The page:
Wednesday, June 28, 2006

book review - Mark of the Cross

Title: Mark of the Cross
Author: Judith Pella
Publisher: Bethany House
Genre: Fiction, Historical Romance
ISBN: 0764201328

We first meet Philip de Tollard, the 18-year-old illegitimate and outcast son of a British nobleman and hero of Judith Pella’s Mark of the Cross, on his way to a neighboring estate to work as a stable hand. On that journey he encounters Beatrice, the beautiful and spirited teenaged daughter of his new boss. From the story’s beginning in the spring of 1263, this 450-page book follows the tragedies and triumphs of these two for the next ten years.

The story is firmly rooted in the culture and history of the 13th century. The feudal system, crusades and knights, jousting and chivalry, castles and convents, servants and nobility are all part of the milieu.

Pella has divided the story into five main sections to follow the tale of Philip and Beatrice as they are first thrown together, then torn apart. The sections take us from England to France to Italy to Palestine and back to England as Philip and Beatrice follow their seemingly separate fates. In the process they mature. Philip goes, through the plot’s twists and turns, from being an impetuous and hot-headed though idealistic youth to a ruthless and decisive leader. And Beatrice’s selfish and sensuous tendencies are channeled, through her own set of trials, into selfless and compassionate healing pursuits. The question is, will they ever find each other again?

Though the two main players are complex, other characters are not as interesting or fully drawn. Few, however, are ambiguous. In that way, the book has the feel of a fairy tale, with the good characters thoroughly good, the evil completely evil.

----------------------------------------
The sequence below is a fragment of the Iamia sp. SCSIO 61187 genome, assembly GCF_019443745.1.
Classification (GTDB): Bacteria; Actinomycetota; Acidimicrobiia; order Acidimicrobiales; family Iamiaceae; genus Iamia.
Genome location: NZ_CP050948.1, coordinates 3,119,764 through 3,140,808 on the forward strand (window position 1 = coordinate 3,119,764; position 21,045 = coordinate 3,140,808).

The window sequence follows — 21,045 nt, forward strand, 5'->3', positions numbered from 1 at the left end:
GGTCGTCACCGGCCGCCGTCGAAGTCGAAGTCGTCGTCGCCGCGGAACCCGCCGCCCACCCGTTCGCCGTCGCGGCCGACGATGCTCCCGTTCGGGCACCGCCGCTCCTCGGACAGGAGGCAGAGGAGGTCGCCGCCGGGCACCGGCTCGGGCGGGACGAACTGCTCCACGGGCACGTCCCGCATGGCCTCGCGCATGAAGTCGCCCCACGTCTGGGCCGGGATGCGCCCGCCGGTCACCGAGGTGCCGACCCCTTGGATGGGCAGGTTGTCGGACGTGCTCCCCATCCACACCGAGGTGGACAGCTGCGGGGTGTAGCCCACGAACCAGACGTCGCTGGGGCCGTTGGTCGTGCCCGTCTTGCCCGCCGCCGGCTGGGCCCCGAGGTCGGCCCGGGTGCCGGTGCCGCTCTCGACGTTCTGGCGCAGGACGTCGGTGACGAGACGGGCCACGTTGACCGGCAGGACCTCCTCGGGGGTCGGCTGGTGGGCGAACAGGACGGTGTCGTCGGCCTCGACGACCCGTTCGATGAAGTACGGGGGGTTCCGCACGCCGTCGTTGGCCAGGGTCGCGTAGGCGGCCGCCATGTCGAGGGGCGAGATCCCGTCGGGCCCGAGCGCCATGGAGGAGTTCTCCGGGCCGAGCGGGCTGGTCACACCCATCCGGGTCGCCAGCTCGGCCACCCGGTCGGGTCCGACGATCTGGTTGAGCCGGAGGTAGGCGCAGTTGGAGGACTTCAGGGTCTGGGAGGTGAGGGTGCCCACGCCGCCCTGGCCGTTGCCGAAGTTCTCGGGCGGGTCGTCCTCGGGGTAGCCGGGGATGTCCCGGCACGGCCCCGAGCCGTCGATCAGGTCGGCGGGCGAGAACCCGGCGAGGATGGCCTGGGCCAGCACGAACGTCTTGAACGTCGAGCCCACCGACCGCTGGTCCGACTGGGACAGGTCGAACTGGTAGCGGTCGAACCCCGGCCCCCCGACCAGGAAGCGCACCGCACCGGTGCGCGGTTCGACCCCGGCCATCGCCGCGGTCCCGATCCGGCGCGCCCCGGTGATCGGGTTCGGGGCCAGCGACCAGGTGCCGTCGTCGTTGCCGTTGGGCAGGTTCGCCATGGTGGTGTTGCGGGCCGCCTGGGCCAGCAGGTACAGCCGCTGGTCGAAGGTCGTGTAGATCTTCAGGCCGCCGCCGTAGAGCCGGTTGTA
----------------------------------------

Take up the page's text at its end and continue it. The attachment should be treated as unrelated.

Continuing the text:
For me the book’s strength is in the little known historical period it explores. To do that, Pella roots her tale in the middle of actual events, to the extent of making some historical figures minor characters. Mostly the story is told without undue explanation (with the reader given credit for background knowledge or knowing how to research if intrigued to find out more). The point at which Pella’s enthusiasm for historical details appears to take over, breaking the narrative spell, is in her explanation and opinion of relics on page 160, where she strays from storytelling to lecturing and dispensing editorial comment.

The storytelling style is distinctive, with a certain formality of word choice and sometimes convoluted sentence construction used in both conversation and narrative (“Mayhap” for “perhaps,” “coin” for “money,” “While the hunting party waited in a small glade, the huntsmen and handlers went forth with the limers and harriers to set upon the tracking...”). The text is also sprinkled with the vocabulary of the time (“destriers”, “braies,” “chausses,” “braw,” etc.). I assume Pella chose to tell the story this way to give readers the feel of a different time in history. I appreciated the historical accuracy, but the archaic storytelling style annoyed me at first. I did eventually get used to it, though, as Pella never strays from that path from beginning to end.

Some of the themes the story tackles – like class difference, and the meaning and purpose of marriage – also spring from the historical context. Others – like betrayal, revenge, love, friendship, the relationship between father and son, and having a relationship with God – are timeless.

If you are looking for a romantic story with a Christian slant, would like the vicarious experience of being a knight or lady, and prefer the graphic description of hand-to-hand combat over battles with guns, bombs and planes, Mark of the Cross may be just the fat beach-book for you.

(Thank you to the Internet Marketing Department of Bethany House for providing a copy of the book for review.)


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